In uremic patients receiving peritoneal dialysis or hemodialysis or slow CVVH, the suPAR level and the carotid intima-media thickness (IMT) in the two dialysis groups are significantly higher than in healthy age- and sex-matched controls, and in a smaller study, suPAR is also associated with IMT.
suPAR is also a prognostic marker of cardiovascular diseases in patients with mild-to-moderate chronic renal diseases, including cardiac mortality, non-fatal MI, myocardial ischemia, coronary intervention, ischemic stroke, and newly diagnosed peripheral vascular diseases. suPAR and eGFR are comparable in estimating mortality risk; however, in this population, suPAR was a stronger cardiovascular risk predictor than eGFR.
Lyngbaek et al. observed that in patients admitted with suspected acute coronary syndrome (ACS), suPAR is a strong predictor of mortality and of readmission due to heart failure and a new myocardial infarction. Thus, in non-survivors, the baseline suPAR level was significantly higher than in survivors, and, similarly, the suPAR level was higher in readmitted patients than in non-readmitted patients. The authors concluded that in patients with suspected ACS, suPAR improves risk stratification beyond traditional risk factors.
In a South African study, the baseline suPAR level was not able to predict development of hypertension, but, on the other hand, a change in suPAR level was to some extent associated with increasing blood pressure during the observation period. In our study too, suPAR was raised in dengue patient with mild AKI.
In a Tetralogy of Fallot, 2-year’s-old male, child with a intracardiac repair done on hypothermia, at 6 h post-CPB after protamine neutralization, VA ECMO initiated due to low CO (1.1 L/min). This patient had a cardiac arrest, while VA central ECMO was being initiated. Temperature was 34°C–pH was warmed, with an initial VA ECMO flow of 4 L/min and gradually reduced to 2.5–2.8 L/min.
At 6 h, a SUPAR level reads at 9.002 ng/mL which was critically high. The patient went into ventricular tachycardia, a suPAR level at 10 h post-DC shock for VT reads at 11.08 ng/mL. Post-hemodynamics shock, of 10J and 15J (internal DC shock), and sinus rhythm reverted with xylocard and magnesium. Low flow of 1.5–2 L/min of VA ECMO continued, with adequate drainage and arterial blood gases all within normal limits. At this point, suPAR at 36 h on VA ECMO came down to 4.2 and then at 60 h to 3.8 ng/mL. Subsequently, on day 8, VA ECMO was weaned off and the patient was stable, maintaining good CO (CI–2.84 L/min ICON).
In patients resuscitated from a cardiac arrest and treated with hypothermia, suPAR was studied as a potential prognostic tool. One study found that the suPAR level 6 h after the cardiac arrest was strongly associated with mortality and neurological outcome. Similarly, in another study, suPAR was strongly associated with mortality but not with neurological outcome. In patients with non-shockable rhythms, the baseline suPAR level was significantly higher than in patients with shockable rhythms.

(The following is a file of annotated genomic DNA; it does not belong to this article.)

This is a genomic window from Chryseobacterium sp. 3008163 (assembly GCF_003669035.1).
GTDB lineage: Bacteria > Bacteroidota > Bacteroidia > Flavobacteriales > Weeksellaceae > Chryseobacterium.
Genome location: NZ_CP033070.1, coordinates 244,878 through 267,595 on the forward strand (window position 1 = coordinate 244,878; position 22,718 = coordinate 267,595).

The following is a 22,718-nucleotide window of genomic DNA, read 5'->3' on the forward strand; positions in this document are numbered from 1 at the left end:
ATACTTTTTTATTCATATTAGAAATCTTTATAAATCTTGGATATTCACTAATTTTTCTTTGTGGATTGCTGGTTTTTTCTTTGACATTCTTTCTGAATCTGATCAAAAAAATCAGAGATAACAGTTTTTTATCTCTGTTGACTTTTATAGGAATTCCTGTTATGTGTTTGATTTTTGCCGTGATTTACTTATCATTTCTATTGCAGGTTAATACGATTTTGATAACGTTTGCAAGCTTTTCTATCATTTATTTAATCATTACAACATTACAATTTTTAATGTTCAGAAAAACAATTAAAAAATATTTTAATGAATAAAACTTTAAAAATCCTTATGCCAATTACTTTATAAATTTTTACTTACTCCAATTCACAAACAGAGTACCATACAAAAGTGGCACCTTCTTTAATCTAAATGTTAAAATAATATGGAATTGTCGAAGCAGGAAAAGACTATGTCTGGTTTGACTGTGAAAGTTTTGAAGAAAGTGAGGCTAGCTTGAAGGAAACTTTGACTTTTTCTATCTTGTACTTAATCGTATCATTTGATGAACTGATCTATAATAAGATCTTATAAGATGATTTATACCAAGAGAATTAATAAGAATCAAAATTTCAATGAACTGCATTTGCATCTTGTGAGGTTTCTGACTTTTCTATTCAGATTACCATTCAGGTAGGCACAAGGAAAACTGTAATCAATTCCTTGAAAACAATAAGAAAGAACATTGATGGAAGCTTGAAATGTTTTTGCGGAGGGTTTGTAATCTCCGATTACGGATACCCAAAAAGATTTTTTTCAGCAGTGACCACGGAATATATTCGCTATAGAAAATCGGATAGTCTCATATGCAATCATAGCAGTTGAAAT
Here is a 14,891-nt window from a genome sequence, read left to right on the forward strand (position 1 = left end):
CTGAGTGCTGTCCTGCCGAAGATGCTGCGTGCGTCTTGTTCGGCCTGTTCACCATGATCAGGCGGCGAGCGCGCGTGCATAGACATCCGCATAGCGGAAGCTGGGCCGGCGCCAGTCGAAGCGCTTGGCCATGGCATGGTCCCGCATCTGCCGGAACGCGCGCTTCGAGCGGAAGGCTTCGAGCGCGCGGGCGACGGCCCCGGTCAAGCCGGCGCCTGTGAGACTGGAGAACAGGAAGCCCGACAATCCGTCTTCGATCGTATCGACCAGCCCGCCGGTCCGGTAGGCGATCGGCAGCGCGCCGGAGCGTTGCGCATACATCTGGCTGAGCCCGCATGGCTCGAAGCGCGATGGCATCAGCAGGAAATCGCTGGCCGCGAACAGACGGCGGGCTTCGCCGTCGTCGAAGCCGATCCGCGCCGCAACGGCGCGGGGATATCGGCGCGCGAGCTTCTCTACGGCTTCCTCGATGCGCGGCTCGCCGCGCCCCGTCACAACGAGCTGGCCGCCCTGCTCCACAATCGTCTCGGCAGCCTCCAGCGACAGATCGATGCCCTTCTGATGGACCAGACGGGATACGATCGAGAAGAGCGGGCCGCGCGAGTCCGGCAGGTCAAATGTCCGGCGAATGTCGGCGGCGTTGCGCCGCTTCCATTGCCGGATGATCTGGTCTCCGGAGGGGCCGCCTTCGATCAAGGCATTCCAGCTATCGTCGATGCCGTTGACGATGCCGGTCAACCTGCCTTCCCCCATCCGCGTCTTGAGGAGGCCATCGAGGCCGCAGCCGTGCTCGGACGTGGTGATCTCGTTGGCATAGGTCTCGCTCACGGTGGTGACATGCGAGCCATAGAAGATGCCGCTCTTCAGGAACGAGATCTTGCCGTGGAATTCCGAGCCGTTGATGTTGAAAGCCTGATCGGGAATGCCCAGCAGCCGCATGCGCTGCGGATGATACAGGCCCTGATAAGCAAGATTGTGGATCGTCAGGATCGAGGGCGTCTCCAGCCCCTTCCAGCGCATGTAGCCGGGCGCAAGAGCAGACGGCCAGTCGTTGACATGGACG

High suPAR levels are associated with incidence of venous thromboembolism. No significant association between pulmonary embolism and suPAR was found in the literature so far. In males and females with carotid plaques, the suPAR level is significantly higher than in individuals with no carotid plaques.[4,15] Similarly, suPAR is a predictor of IHD, and in patients with both elevated suPAR level and carotid plaques, the risk of developing IHD is significantly increased. Following adjustment for traditional risk factors and subclinical organ damage, suPAR remains associated with cardiovascular mortality.
Patient vital stats
Post Bentall 30-year-male patient continues to drain for 7 h, no effect of any blood product. Hemodynamics are low CO and unstable BP with ECG findings of inferior lead ischemia is present. The suPAR, here, is 28.02 ng/mL. The patient initiated on peripheral VA ECMO on day 4 of ICU stay. Post Bentall, the heparin infusion is topped as ROTEM tests done, shows, as described in [Figure 3]. The RCA graft is revised as a redo second surgery next day and patient put on VA ECMO and IABP, both on day 4.A case of prolonged CT in Intem >240 s showing heparin influence with decreased platelet function. After giving Protamine, Intem CT is normal which confirms bleeding was due to heparin [Figure 4]. Hence, the patient on VA ECMO with no heparin for 3 days had suPAR levels down to 4.0 ng/ mL and all bleeding stopped and post-RCA re-implantation in a saplienae and venous graft. The patient did well till day 32 of discharge with 15 days value if suPAR showing high suPAR levels on VA ECMO. Hence, the suPAR level at discharge was 1.8 ng/ mL levels. The suPAR levels should be taken as risk predictor of morbidity/mortality outcomes, while on ECMO!
In five large studies, including a total of 4866 individuals,[16-19] suPAR is a predictor of cardiovascular morbidity and mortality in the general population even after adjustment for the well-validated Framingham risk score, and taking into account well-known risk factors, C-reactive protein (CRP), and other biomarkers associated with cardiovascular diseases. In general, the prognostic value of baseline suPAR level appears to be strongest in the younger age groups and in males.
Review of literature of suPAR over the years